This website describes the renin test http://my.webmd.com/hw/hypertension/hw203228.asp
I'm editing the part about drawing blood.
Renin is an enzyme produced by specific cells in the kidneys. Renin interacts with aldosterone (a hormone produced by the adrenal glands) and several other substances to help regulate sodium and potassium in the blood, fluid levels in the body, and blood pressure.
A renin test, or plasma renin activity (PRA) test, is done to determine the cause of high blood pressure (hypertension). It is usually done at the same time as an aldosterone test (see the medical test Aldosterone). In some situations, it may be normal to have high blood levels of both renin and aldosterone. However, if renin levels are low and aldosterone levels are high, an aldosterone-producing tumor of the adrenal glands may be present.
This test is usually done on a blood sample taken from a vein.
Why It Is Done
A plasma renin activity test is done to determine the cause of high blood pressure (hypertension), especially when potassium levels in the blood are low.
How To Prepare
For about 2 to 4 weeks before the test, you will have to stop taking medications that can interfere with the test, such as diuretics, birth control pills, and high blood pressure medications (especially beta-blockers and ACE inhibitors ). Talk to your doctor about which medications you need to stop taking. Your doctor may substitute your medications with others that will not interfere with the renin blood test results.
Do not eat natural black licorice for at least 2 weeks before the test, and avoid eating or drinking foods containing caffeine the day before the test. Natural licorice and caffeine can interfere with test results.
Recent diagnostic imaging procedures that required the use of a radioactive tracer (such as a thyroid scan or bone scan) can interfere with renin test results. Inform your doctor if you have undergone any test within 3 days that used a radioactive tracer.
For 3 days before a renin test, you may be required to follow a special diet that contains known amounts of sodium.
How It Is Done
You may need to sit or lie down for 1 to 2 hours before your blood is collected. In addition, a second blood sample may be collected after you stand for 2 hours.
The results depend upon the time of day and your position (standing, sitting, or lying down) before the blood sample is collected, your age, and the level of sodium in your blood.
Normal values may vary from lab to lab.
Plasma renin activity Adult (upright position, normal sodium diet):
1–6 nanograms per milliliter per hour (ng/mL/hr)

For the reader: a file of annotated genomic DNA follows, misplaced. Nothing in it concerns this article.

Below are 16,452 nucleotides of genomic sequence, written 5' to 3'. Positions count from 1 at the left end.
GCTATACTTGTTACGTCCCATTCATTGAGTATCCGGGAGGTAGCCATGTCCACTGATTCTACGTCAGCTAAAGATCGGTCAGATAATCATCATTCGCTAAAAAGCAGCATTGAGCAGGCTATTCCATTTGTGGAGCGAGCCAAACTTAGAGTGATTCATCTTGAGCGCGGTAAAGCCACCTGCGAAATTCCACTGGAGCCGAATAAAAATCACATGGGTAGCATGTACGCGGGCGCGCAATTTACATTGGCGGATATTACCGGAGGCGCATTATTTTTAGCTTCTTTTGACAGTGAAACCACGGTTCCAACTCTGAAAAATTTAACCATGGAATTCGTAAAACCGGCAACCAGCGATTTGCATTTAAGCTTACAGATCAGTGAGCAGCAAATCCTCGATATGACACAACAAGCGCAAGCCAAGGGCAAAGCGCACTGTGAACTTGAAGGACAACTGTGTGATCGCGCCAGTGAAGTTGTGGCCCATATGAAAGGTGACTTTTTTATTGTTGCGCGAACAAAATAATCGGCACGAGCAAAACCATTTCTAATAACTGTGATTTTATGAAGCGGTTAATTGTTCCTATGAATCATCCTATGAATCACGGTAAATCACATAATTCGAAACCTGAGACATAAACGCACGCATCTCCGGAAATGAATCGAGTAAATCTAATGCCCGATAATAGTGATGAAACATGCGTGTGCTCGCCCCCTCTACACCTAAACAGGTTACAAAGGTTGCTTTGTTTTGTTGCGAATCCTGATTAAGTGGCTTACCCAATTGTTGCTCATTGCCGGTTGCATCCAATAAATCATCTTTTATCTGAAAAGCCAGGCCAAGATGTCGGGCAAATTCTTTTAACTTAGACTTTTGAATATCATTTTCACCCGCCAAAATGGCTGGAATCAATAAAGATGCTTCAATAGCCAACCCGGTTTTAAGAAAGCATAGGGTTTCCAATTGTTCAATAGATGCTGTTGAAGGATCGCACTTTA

Greater-than-normal values may mean
A high renin value can indicate kidney disease, blockage of an artery leading to a kidney, Addison's disease, cirrhosis, excessive bleeding (hemorrhage), or malignant high blood pressure.
Lower-than-normal values may mean
A low renin value can indicate Conn's syndrome.
What Affects the Test
A diet high in natural black licorice can lower renin values.
Many medications used to treat high blood pressure can raise or lower renin levels.
Your position (standing, sitting, or lying) before the test is done or the time of day when the blood sample is drawn, as well as recent salt intake, can affect renin levels.
Very high doses of corticosteroids can lower renin values.
Pregnancy causes renin levels to increase.
Rough handling, contamination, or inadequate refrigeration of the blood sample can cause inaccurate test results.
What To Think About
Many factors can affect renin test results. Therefore, only a doctor who has experience with renin tests should interpret the results.
A renin stimulation test may occasionally be done if blood renin levels are low. To prepare for this test, you will follow a low-sodium diet for 3 days. A blood renin level will then be drawn and a diuretic, usually furosemide (Lasix), will be injected through an IV. Normally, blood renin levels will increase, whereas in Conn's syndrome blood renin levels will not change.
A plasma renin activity (PRA) test measures renin indirectly by measuring an enzyme called angiotensin I rather than renin itself. Many hospitals now measure renin activity directly through a test called the renin direct immunoassay, which measures the amount of renin in the blood. A renin direct immunoassay is easier to do and can generally be substituted for the PRA test. However, in some situations (such as pregnancy), PRA results may be more accurate than the renin direct immunoassay.